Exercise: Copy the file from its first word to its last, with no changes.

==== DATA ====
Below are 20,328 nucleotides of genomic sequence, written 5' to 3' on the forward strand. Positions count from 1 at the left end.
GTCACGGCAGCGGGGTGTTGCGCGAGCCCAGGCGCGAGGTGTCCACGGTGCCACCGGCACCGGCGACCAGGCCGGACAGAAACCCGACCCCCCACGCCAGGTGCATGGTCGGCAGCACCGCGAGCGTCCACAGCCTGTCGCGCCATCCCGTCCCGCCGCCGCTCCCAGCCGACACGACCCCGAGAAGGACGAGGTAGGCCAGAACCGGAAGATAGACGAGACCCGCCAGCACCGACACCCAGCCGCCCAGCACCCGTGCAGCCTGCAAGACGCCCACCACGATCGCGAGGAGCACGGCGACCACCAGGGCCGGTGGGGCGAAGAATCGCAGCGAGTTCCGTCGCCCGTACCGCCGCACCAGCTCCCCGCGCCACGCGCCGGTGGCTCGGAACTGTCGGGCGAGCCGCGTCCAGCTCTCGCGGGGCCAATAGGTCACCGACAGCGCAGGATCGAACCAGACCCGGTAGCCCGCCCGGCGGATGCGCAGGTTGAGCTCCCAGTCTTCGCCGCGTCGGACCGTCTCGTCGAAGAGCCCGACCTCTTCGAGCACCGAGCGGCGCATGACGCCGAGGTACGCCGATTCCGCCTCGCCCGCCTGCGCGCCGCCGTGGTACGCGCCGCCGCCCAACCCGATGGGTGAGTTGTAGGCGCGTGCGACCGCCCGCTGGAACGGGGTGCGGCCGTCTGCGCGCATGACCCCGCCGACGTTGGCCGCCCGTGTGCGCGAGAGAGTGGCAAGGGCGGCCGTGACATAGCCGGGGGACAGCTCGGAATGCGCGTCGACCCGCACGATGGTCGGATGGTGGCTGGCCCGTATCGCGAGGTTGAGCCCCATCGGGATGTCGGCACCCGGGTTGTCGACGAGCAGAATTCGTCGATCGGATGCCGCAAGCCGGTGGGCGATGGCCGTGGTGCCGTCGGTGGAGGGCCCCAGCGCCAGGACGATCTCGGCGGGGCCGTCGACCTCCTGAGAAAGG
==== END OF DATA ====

Below are 20,328 nucleotides of genomic sequence, written 5' to 3' on the forward strand. Positions count from 1 at the left end.
GTCACGGCAGCGGGGTGTTGCGCGAGCCCAGGCGCGAGGTGTCCACGGTGCCACCGGCACCGGCGACCAGGCCGGACAGAAACCCGACCCCCCACGCCAGGTGCATGGTCGGCAGCACCGCGAGCGTCCACAGCCTGTCGCGCCATCCCGTCCCGCCGCCGCTCCCAGCCGACACGACCCCGAGAAGGACGAGGTAGGCCAGAACCGGAAGATAGACGAGACCCGCCAGCACCGACACCCAGCCGCCCAGCACCCGTGCAGCCTGCAAGACGCCCACCACGATCGCGAGGAGCACGGCGACCACCAGGGCCGGTGGGGCGAAGAATCGCAGCGAGTTCCGTCGCCCGTACCGCCGCACCAGCTCCCCGCGCCACGCGCCGGTGGCTCGGAACTGTCGGGCGAGCCGCGTCCAGCTCTCGCGGGGCCAATAGGTCACCGACAGCGCAGGATCGAACCAGACCCGGTAGCCCGCCCGGCGGATGCGCAGGTTGAGCTCCCAGTCTTCGCCGCGTCGGACCGTCTCGTCGAAGAGCCCGACCTCTTCGAGCACCGAGCGGCGCATGACGCCGAGGTACGCCGATTCCGCCTCGCCCGCCTGCGCGCCGCCGTGGTACGCGCCGCCGCCCAACCCGATGGGTGAGTTGTAGGCGCGTGCGACCGCCCGCTGGAACGGGGTGCGGCCGTCTGCGCGCATGACCCCGCCGACGTTGGCCGCCCGTGTGCGCGAGAGAGTGGCAAGGGCGGCCGTGACATAGCCGGGGGACAGCTCGGAATGCGCGTCGACCCGCACGATGGTCGGATGGTGGCTGGCCCGTATCGCGAGGTTGAGCCCCATCGGGATGTCGGCACCCGGGTTGTCGACGAGCAGAATTCGTCGATCGGATGCCGCAAGCCGGTGGGCGATGGCCGTGGTGCCGTCGGTGGAGGGCCCCAGCGCCAGGACGATCTCGGCGGGGCCGTCGACCTCCTGAGAAAGG